• (3) Cw cw (Vw)qf (Pf T)qf Processor cost
    function
  • (4) Cr cr(Vr)qw Pwqw Retailer cost function

10
Marketers may have both oligopsony and oligopoly
power
  • ? Given model structure, results are identical
    regardless of whether a given degree of market
    power is exercised by processors or by retailers
  • ? For convenience assume processor market power
    and retailer perfect competition, the retail
    price being PrPwcr

(5) pw (D(Qr)-cr)q-S(Qf)q-(cwT)q Processor
profit function
11
Processor Optimization Condition
12
Market Power at Successive Market Stages
? Successive oligopoly power processors
exercise oligopoly power over retailers, and
retailers exercise oligopoly power over
consumers. Processors may also exercise
oligopsony power over producers.
? Three market power parameters ?r, ?w, and ?f
13
Market Power at Successive Market Stages
  • ? Successive oligopsony power processors
    exercise oligopsony power over producers,
    retailers exercise oligosony power over
    processors, and retailers may exercise oligopoly
    power over consumers.
  • ? Three market parameters are now ?r, ?w, and
    ?f

14
Linear Simulation Model
  • ? At no further loss of generality, make full
    use of range of normalizations available by
    setting retail price and output equal to 1.0 at
    no-tariff competitive equilibrium

15
Figure 3 Processor Oligopoly and Oligopsony
Power
?fMCf (1 ?f)Pf cw T
Pf cw T
Pr1
Pf(Q)
Prc
Pw1
Pwc
Pfc
Pr(Q)
Pf1
Pw Pr cr
?wMRw(1 ?w)Pw
Q1
Qc
16
Figure 4 Successive Oligopoly Power with
Processor Oligopsony Power
?fMCf (1 ?f)Pf cw T
Pf cw T
Pr2
Pf(Q)
Prc
Pw2
Pwc
Pr(Q)
Pfc
Pf2
Pr cr
Pw PMRr cr
?wMRw (1 ?w)Pw
Q2
Q1
Qc
17
Figure 5 Successive Oligopsony Power with
Retailer Oligopoly Power
?wMCw (1 ?w)Pw
?fMCf (1 ?f)Pf cw T
Pf cw T
Pr3
Pf(Q)
Prc
Pw3
Pwc
Pr(Q)
Pfc
Pf3
Pr cr
Pw PMRr cr
Qc
Q1
Q3
18
Model Calibration
  • ? Key market power parameters are ?r, ?w, ?f,
    and ?w as these lie in range 0 to 1, simulate
    over entire unit interval
  • ? Consider equal departures from competition,
    e.g., in case of successive oligopsony and
    retailer oligopoly, ?f ?w ?r
  • ? Farm share of revenue under no tariff
    competitive equilibrium set at f 0.5 when f
    is small, diminishes impact of oligopsony
  • ? Per-unit tariff at competitive equilibrium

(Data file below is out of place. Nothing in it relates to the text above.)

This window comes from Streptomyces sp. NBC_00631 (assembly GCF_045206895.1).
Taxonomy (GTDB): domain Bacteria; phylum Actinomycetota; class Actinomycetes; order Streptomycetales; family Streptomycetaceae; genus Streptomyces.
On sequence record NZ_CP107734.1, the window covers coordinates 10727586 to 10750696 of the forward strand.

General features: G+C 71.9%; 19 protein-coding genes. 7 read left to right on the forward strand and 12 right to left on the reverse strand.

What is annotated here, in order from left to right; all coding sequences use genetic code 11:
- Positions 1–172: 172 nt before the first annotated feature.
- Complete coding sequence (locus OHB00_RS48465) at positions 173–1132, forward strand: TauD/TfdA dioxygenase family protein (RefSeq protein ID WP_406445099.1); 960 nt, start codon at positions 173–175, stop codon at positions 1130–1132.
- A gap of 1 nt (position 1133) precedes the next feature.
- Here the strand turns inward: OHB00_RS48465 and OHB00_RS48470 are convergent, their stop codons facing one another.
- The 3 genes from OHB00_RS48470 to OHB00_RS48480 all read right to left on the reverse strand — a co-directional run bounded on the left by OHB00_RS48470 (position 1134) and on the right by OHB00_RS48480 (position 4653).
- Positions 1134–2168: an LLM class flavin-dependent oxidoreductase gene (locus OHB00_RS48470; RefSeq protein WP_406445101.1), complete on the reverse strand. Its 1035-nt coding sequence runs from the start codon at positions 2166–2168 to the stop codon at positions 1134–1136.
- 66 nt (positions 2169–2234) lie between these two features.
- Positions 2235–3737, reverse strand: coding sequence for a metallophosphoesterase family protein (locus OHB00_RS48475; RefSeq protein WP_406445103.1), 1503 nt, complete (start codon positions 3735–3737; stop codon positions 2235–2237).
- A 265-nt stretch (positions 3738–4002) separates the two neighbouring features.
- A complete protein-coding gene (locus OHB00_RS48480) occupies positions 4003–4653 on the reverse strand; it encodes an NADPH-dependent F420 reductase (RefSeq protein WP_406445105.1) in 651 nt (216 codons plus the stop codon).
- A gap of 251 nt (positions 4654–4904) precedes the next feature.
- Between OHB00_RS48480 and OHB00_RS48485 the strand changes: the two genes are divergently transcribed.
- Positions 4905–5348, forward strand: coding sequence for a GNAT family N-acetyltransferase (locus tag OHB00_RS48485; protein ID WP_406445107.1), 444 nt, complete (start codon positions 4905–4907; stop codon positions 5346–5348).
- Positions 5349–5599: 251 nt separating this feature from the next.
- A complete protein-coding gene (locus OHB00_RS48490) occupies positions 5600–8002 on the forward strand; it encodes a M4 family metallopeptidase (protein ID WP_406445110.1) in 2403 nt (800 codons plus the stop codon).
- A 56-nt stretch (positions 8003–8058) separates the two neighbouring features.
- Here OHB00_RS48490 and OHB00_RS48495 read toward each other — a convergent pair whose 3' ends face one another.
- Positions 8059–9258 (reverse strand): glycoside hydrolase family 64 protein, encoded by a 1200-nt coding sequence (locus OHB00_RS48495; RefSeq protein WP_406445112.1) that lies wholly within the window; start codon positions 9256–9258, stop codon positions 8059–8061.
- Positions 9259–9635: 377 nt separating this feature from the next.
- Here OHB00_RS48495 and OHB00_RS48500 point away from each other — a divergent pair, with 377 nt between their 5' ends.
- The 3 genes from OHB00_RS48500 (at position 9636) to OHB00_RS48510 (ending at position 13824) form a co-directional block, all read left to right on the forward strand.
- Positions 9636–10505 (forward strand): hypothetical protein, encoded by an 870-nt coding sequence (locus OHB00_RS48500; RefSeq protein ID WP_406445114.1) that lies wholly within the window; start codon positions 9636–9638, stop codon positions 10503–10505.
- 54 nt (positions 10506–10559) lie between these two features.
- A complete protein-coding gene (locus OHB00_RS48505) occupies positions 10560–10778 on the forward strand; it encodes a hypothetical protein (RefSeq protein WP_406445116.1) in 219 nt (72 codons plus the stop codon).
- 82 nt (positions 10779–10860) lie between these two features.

set at T0.2
  • ? Price elasticity of farm supply and retail
    demand evaluated at no-tariff competitive
    equilibrium, efc ?rc 1, which, given f 0.5,
    implies that ewc 2.0

19
Estimated Market Power and Lerner Indices
20
Figure 6 Effect of Market Power on Producer
Welfare
21
Figure 7 Effect of Market Power on Total Welfare
22
Figure 8 Effect of Market Power on Distribution
of Welfare Processor Oligopsony and Retail
Oligopoly
23
Figure 9 Change in Farm Price from Trade
Liberalization
24
Figure 10 Change in Producer Surplus from Trade
Liberalization
25
Figure 11 Change in Producer Surplus, Consumer
Surplus and Marketers Profits from Trade
Liberalization for Case of Processor Oligopsony
and Retail Oligopoly
26
Figure 12 Change in Producer Surplus, Consumer
Surplus and Marketers Profits from Trade
Liberalization for Case of Successive Oligopoly
with Processor Oligopsony
27
What does analysis miss?
  • ? Domestic farm sector ignored in DCs
  • ? Tariffs are usually ad valorem
  • ? Explicit analysis of tariff escalation
  • ? Rich nature of vertical structures, e.g.,
    vertical restraints

28
Conclusions
  • ? Structure of food marketing system in DCs
    matters for who gains from trade liberalization
  • ? Increasing consolidation in food marketing
    system may reduce share of consumers food
    dollar going to LDC exporters
  • ? LDC exporters may gain as much from vertical
    integration into value-adding activities as from
    trade liberalization
About PowerShow.com